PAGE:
Miller Aboard, VBlast Looks to Blast Off

Perhaps not by choice but more by dint of the connections inherent in the veteran crews that have been at the tiller, the cap-infused mix-to-drink line VBlast has always had less of a buzz about it than the rest of the brands trying to haul the category into the mainstream. But a high-profile hire and the gradual working out of supply chain kinks has created what VP of Operations Luke Zakka is calling “unprecedented opportunity” on the VBlast front.

If he’s right, the addition of VP of Sales Bob Miller – a well-known and well-traveled commodity who has just landed with the company – will help VBlast capitalize on its vertical efficiencies and lend some density to an already wide-ranging geographic footprint.

“Our family at New York Spring Water is an amazing group of individuals,” said Luke Zakka, the company’s president. “We have so many gifted dedicated people. With Bob Miller joining us, we believe our team is complete. “

Miller, who has worked for both SoBe and Function, among many other companies, is expected to lend some veteran sales heft to a company that already has one obvious point of differentiation from competitors 939, Activate, and Karma: a liquid vitamin mixture in its dosing cap, in place of the usual powder mix.

But that’s not the only difference that Zakka likes to point out about VBlast. The company has been able to consistently price its product lower than its competitors, he says, because VBlast has built its own capping facility, further integrating production into an existing bottled water concern that is also owned by his family, New York Spring Water.

“We’re able to supply consumers with a value proposition,” he said, adding that he believes a $1.49 – $1.79 liquid-containing cap has “more excitement, more value, and a smoother texture” than the powder-based caps.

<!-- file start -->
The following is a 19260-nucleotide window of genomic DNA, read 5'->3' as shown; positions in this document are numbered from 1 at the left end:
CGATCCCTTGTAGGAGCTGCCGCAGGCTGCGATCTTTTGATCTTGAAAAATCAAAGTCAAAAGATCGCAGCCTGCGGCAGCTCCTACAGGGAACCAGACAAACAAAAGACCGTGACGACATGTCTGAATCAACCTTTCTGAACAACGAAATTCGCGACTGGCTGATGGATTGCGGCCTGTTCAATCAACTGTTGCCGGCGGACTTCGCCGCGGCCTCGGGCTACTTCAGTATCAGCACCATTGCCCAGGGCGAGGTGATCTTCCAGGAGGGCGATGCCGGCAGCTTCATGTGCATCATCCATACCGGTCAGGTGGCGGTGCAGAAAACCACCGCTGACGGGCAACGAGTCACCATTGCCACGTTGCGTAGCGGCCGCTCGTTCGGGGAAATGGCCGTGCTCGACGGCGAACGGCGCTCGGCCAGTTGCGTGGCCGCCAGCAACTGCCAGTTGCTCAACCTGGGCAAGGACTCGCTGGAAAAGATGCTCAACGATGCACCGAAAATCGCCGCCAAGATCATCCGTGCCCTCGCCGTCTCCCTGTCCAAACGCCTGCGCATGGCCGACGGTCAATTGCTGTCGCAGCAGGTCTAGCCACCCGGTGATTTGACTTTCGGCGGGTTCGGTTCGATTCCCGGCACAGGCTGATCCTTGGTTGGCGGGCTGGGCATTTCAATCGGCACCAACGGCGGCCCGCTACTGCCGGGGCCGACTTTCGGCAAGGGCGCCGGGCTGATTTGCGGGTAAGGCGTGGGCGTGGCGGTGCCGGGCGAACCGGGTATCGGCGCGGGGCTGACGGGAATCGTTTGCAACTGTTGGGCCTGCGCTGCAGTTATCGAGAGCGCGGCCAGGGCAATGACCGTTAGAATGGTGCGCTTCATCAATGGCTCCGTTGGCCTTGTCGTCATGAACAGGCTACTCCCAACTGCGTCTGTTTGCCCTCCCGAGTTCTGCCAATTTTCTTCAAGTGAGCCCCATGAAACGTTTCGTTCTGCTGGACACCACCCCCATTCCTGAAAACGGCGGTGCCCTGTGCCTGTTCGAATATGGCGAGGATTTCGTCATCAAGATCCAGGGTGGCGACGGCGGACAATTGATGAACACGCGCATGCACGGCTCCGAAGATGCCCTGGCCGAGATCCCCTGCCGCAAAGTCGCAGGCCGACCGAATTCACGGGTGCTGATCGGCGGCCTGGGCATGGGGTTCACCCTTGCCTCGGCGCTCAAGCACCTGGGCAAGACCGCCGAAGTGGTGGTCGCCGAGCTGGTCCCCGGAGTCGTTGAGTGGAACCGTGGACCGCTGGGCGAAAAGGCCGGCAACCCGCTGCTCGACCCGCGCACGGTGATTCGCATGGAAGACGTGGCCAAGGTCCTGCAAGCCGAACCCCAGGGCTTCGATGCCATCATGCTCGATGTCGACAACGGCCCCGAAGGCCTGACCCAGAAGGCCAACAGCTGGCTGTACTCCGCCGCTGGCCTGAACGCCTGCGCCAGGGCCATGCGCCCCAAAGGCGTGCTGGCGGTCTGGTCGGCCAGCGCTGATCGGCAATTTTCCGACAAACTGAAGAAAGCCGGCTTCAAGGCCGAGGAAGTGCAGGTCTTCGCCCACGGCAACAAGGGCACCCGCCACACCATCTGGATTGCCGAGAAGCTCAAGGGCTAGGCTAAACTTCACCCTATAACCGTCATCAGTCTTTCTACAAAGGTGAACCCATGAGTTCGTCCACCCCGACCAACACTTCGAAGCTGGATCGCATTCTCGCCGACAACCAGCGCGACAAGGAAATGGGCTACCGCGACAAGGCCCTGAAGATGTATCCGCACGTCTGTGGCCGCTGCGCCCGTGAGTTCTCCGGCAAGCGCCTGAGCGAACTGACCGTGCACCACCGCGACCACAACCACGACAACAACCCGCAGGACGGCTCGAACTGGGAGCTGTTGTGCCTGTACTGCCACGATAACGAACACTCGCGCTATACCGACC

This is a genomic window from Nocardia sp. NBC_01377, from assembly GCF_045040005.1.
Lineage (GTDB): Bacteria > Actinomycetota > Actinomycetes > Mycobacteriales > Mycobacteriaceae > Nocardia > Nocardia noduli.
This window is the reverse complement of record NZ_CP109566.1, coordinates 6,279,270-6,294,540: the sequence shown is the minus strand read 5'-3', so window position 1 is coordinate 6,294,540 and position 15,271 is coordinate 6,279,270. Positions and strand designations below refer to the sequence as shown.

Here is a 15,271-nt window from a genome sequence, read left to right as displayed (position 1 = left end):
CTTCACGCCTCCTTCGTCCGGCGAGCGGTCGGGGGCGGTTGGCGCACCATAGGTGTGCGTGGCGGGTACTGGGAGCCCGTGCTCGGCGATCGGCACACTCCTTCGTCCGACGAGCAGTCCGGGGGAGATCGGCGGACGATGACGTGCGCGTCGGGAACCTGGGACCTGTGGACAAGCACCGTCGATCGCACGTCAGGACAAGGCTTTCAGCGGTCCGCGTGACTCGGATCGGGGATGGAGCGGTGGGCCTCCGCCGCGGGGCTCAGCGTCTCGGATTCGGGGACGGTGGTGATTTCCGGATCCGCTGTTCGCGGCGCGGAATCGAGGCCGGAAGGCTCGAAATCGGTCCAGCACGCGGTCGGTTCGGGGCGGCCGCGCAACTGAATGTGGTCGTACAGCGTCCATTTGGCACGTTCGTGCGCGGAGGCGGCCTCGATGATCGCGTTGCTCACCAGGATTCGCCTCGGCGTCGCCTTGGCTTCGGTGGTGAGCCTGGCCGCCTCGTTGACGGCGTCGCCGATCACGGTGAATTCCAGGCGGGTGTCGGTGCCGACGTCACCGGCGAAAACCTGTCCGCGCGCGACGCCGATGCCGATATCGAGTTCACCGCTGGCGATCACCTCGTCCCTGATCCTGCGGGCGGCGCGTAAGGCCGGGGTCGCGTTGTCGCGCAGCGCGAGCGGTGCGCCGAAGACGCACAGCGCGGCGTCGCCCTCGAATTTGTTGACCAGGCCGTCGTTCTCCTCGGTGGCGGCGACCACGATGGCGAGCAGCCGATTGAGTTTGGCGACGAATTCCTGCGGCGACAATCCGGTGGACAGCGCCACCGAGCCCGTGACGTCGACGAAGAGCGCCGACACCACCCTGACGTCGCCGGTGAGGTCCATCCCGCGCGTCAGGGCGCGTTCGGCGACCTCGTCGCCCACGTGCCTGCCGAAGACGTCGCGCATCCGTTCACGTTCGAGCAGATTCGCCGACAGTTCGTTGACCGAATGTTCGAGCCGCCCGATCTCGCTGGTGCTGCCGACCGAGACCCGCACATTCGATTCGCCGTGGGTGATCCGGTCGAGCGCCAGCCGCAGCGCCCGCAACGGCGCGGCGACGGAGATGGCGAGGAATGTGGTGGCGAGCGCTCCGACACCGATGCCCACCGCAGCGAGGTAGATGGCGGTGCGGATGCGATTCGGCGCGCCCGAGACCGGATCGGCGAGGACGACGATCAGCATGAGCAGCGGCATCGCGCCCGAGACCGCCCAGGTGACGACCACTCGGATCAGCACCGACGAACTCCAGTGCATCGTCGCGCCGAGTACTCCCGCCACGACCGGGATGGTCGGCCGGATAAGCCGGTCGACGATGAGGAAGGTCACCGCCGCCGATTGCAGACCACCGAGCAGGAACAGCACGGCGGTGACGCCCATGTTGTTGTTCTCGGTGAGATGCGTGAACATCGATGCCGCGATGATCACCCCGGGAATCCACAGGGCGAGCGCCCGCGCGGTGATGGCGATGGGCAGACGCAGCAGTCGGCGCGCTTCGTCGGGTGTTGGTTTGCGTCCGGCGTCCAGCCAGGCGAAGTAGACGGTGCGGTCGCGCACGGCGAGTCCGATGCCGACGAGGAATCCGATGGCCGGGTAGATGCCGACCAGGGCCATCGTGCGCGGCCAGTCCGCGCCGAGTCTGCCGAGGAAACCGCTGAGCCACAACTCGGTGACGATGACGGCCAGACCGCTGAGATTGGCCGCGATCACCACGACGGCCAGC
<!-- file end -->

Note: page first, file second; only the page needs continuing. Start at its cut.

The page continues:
Indeed, one of the key educational points for consumers with the powder reservoirs – used, like the liquids, as a way of keeping the vitamin dosage fresh and undiluted while they are stored on shelves – remains an understanding of how to get the product mixed into the drink, and at a reasonable price point.

“People want convenience, and the effect, but they don’t like feeling they’re being put to the test,” Zakka said. “They are with the powders.”

Last year, VBlast sales increased by more than 50 percent, to over $1.5 million, Zakka recently told BevNET, with new distribution expected to come on board in the next year as well. Zakka said that distribution should cover the Eastern Seaboard by the end of the year, and that he expects more western expansion next year.

The brand is already present in at least one set of accounts across the country, a set of Travel Centers of America that provide rest stops in many states.

“Our momentum has been extremely positive,” he said.

That’s not the direction of the company’s momentum last year, however, Zakka admits. There were problems with the caps, which leaked, and had too many pieces – a problem that has since been solved, allowing for new distribution to come aboard. The company is installing a second capping line, to better meet demand in its 7-Eleven and Travel Center accounts, and the hope is that the year to come will be a big one.

Big, that is, if consumers decide to take on the liquid mix rather than the powder.

“This should be fun,” Zakka said, “We’re trying to introduce something you can you just try and love. We had to simplify things.”